Following the demise of Emperor Haile Selassie in 1974, Ethiopia went through a power struggle of competing factions.  The Derg, based in Addis Ababa, emerged as the victors and sought to adopt Soviet Union style Marxism-Leninism.  All land was nationalized and many private industries were seized by the government.  During the first years of power the Derg, led by Mengistu Haile Mariam, carried out what is now called the “Red Terror” where thousands of dissenters were executed throughout Ethiopia.   The Derg was heavily funded by the Soviet Union and saw a huge influx of soviet weaponry throughout the conflict.  The struggle continued for 18 years as various rebel groups, including the Tigrayan People’s Liberation Front, fought against the Derg.  The Derg was finally overthrown in 1991 and the TPLF became a dominating force in shaping the new Ethiopia.  Pretty much every one of these sentences is a huge simplification of history and I’m sure I’ll explain more about all these issues in later updates but this provides a little context.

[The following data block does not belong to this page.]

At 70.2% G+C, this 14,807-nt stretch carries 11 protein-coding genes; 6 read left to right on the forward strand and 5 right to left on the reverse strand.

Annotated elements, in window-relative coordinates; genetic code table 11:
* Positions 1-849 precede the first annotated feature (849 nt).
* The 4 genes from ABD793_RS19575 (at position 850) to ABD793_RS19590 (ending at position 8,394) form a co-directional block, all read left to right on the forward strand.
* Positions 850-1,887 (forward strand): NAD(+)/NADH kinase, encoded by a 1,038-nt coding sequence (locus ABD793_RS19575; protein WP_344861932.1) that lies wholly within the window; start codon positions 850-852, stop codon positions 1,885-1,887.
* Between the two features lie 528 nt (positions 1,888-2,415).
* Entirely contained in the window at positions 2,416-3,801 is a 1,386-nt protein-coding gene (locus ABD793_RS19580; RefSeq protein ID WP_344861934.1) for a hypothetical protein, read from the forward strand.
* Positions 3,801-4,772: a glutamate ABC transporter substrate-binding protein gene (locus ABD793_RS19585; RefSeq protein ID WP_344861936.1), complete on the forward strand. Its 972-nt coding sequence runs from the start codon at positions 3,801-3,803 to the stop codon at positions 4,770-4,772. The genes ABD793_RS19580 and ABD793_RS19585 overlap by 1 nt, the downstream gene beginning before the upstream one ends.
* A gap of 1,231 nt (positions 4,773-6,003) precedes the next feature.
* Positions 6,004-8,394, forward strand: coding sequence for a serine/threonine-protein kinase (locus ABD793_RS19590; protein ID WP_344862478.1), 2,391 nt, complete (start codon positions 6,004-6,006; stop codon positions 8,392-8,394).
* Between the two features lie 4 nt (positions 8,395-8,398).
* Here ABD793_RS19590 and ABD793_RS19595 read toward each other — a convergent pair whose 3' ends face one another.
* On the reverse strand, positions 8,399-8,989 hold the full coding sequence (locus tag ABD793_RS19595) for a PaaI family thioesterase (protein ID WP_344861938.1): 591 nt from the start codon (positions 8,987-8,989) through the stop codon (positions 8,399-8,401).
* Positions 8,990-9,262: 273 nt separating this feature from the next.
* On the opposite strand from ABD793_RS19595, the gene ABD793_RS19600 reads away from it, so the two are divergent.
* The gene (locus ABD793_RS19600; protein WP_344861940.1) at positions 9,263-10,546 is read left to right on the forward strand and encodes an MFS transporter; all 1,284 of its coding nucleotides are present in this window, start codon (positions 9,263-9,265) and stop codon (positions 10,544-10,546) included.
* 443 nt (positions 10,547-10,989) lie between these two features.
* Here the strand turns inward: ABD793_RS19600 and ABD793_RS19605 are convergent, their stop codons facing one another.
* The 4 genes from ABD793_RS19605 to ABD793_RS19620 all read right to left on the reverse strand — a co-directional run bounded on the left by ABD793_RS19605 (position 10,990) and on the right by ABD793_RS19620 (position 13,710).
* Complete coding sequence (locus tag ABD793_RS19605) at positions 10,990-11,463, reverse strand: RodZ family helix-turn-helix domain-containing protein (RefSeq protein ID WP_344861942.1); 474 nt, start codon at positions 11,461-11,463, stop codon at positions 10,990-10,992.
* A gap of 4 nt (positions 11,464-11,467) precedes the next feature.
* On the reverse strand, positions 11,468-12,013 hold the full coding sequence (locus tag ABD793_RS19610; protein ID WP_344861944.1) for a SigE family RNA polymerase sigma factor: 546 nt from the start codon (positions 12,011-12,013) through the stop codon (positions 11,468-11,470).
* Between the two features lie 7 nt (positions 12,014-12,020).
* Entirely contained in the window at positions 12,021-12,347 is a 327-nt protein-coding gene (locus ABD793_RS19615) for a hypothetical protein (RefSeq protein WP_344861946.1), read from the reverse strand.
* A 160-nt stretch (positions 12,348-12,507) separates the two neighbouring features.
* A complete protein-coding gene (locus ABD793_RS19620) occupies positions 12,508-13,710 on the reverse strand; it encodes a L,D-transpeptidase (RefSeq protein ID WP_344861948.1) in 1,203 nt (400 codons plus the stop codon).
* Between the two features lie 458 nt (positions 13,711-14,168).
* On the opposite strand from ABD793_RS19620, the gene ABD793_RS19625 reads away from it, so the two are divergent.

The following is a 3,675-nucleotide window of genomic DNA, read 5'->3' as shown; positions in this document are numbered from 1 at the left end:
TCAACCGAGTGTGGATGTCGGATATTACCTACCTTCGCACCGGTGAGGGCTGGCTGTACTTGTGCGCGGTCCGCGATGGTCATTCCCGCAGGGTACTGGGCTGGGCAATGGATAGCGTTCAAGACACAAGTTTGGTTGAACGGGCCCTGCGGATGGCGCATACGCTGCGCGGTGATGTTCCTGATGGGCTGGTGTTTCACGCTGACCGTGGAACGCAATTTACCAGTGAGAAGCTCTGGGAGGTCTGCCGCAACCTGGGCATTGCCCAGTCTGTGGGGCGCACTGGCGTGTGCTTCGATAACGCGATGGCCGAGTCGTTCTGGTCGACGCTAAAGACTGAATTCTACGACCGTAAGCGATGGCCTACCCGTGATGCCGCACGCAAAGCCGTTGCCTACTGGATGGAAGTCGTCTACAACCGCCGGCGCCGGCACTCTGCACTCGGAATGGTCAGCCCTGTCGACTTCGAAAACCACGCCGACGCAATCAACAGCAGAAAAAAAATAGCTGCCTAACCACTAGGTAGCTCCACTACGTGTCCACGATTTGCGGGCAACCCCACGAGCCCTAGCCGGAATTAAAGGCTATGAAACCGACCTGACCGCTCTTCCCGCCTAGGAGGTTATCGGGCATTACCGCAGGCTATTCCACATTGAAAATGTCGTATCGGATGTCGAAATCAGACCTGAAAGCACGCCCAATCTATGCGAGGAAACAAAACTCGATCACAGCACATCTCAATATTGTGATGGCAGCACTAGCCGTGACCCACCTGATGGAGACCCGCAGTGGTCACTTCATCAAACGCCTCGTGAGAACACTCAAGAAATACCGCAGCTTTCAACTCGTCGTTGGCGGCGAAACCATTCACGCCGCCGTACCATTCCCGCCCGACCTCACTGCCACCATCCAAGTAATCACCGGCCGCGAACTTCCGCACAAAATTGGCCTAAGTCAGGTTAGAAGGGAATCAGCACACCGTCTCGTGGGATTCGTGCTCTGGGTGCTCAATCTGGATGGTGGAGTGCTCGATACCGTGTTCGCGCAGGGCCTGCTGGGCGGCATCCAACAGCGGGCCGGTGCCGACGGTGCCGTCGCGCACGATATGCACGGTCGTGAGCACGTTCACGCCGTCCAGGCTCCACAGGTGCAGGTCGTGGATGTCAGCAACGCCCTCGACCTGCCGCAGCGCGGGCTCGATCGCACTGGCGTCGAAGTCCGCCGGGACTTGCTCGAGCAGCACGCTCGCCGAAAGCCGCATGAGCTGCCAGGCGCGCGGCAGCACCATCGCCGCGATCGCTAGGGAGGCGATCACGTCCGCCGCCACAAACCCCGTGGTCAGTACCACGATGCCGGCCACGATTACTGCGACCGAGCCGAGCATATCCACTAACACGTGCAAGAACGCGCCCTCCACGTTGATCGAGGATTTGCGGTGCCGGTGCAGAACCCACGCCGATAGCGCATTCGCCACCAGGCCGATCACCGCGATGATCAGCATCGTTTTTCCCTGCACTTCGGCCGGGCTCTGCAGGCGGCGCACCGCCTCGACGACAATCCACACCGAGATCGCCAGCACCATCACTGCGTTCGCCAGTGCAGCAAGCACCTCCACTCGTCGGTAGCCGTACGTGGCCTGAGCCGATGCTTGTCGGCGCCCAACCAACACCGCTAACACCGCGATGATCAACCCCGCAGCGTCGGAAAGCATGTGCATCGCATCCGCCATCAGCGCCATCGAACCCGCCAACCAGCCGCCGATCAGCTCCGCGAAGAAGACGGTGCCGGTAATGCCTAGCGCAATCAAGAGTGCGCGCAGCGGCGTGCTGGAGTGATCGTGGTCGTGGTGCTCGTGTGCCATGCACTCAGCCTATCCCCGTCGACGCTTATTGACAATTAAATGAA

A huge amount of people died during this time.  One Abi Adi woman told me that there is a missing generation of people in Ethiopia due to the war.  This is causing problems here in Abi Adi now because the missing generation cannot take care of their aging parents.  I don’t know if this is true, but somewhere around 1 million Ethiopians died during the struggle.  The estimates vary significantly.  At a gathering on Sunday, I saw two singers perform a folk song about a boy asking his mother where his father has gone.  He tells her not to lie and to tell the truth about his father which she has been withholding from him.